An Evening Look at Nate’s Intensity, Track

| October 6, 2017 @ 9:34 pm

Tropical Storm Nate continues to slowly become better organized and intensify tonight as it is passing directly through the Yucatan Channel between the Yucatan Peninsula and western Cuba. Storms around the center of the storm continue to slowly grow in intensity.

Maximum flight level winds are still near 80 mph, putting the intensity of the storm somewhere around 65-70 mph.

The storm will not suffer any land interaction as it makes the transit tonight which means it will not weaken any.

Shear over the southern Gulf of Mexico is running about 6-12 knots and will only increase slightly Saturday evening. This means that Nate should continue to slowly intensify and should become a hurricane by morning. The SHIPS intensity model indicates that there is a 45% chance that it will intensify by 25 knots of 30 mph over the next 24 hours. By tomorrow evening, Nate could be at 80 knots, or 90-95 mph. This would make it a strong category one hurricane.

The storm is over water that is warmer than 29.5 degrees C. That should be the case through early afternoon tomorrow. Nate has been over high oceanic heat content, but that will decrease over the Gulf of Mexico.

Weak outflow appears to be evident. There is slight upper-level divergence, which aids in that outflow. Low-level convergence ahead of the storm is weak. These factors help us believe that it won’t intensify much beyond that.

The official NHC forecast has it at 70 mph tomorrow afternoon and intensifies it to 80 mph before it makes landfall. But residents along the coastal sections of the Gulf Coast should prepare for a slightly stronger hurricane than forecast.

The most likely case is that the center will pass near the mouth of the Mississippi River just before midnight tomorrow evening and make landfall on the Mississippi coast near Biloxi around 2 a.m. Sunday morning. It will be turning northeast into Southwest Alabama at that time. The track will cause hurricane force winds (74 mph or greater) and strong tropical storm force winds (58 mph or greater) to be felt along the Mississippi Coast. New Orleans would be spared in that scenario from strong TS force or hurricane winds.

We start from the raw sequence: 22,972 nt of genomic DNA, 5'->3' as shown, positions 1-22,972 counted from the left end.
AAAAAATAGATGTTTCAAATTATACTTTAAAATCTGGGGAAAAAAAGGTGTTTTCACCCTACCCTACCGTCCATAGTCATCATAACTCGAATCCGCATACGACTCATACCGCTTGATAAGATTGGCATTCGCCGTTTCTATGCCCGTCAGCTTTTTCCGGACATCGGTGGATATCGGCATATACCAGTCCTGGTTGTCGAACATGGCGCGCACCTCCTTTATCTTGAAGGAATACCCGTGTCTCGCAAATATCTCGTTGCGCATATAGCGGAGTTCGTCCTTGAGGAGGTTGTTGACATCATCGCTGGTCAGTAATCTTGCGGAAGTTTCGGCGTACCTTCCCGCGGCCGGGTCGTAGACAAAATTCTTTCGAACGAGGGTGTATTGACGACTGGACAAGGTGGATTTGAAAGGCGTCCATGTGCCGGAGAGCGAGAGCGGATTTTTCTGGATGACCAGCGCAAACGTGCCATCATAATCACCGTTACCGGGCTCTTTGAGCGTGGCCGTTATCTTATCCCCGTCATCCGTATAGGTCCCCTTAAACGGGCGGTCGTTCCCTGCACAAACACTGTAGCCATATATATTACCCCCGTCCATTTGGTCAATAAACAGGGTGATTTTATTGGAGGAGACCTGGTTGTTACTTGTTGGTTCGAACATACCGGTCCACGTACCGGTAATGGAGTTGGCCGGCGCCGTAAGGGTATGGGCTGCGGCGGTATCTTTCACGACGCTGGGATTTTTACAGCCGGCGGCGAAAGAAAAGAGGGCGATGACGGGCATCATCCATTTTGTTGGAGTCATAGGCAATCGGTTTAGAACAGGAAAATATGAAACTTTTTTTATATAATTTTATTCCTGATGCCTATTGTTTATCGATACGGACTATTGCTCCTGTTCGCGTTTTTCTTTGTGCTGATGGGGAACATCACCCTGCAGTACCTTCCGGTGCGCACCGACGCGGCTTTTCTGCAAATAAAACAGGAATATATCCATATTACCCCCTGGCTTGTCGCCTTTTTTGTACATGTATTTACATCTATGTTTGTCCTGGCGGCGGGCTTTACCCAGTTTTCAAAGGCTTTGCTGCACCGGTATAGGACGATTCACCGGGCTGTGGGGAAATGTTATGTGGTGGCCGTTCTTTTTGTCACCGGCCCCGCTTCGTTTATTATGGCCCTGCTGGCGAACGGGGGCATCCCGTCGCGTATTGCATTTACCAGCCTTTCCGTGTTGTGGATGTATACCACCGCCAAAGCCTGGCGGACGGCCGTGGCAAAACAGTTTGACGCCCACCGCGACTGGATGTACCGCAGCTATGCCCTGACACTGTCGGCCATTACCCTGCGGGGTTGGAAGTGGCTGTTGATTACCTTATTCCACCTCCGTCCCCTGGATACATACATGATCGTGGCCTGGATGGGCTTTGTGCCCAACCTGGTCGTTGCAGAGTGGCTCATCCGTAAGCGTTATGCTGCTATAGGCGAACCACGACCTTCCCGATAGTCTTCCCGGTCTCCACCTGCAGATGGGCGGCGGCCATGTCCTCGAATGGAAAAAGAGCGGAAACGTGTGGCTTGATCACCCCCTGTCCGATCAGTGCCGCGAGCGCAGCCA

But a worst case scenario for them would produce those hurricane force winds to be felt in New Orleans and over Lake Ponchartrain early Sunday morning. In this scenario, the Mississippi coast would experience tropical storm force winds and the Alabama coast would not.

The worst-case scenario for the Alabama coast is possible (10% chance), putting the center near Mobile Bay around 1 a.m. Sunday morning. This would, of course, bring hurricane force winds to the Alabama coast late tomorrow night and Sunday morning. Tropical storm force winds would be felt as far east at the communities along 30A in Northwest Florida, including Pensacola, Navarre, Fort Walton, Destin and Seagrove/Seaside.

Residents and visitors along the Gulf Coast in the hurricane and tropical storm warning areas need to assess their risk in the light of these forecast possibilities and prepare for the worst case scenario appropriate for their location. In fact, preparations should be made for one category stronger than forecast, meaning preparations should be made for a category two hurricane.

I will have a thorough look at impacts along the Gulf Coast shortly.

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Bill Murray is the President of The Weather Factory. He is the site's official weather historian and a weekend forecaster. He also anchors the site's severe weather coverage. Bill Murray is the proud holder of National Weather Association Digital Seal #0001 @wxhistorian

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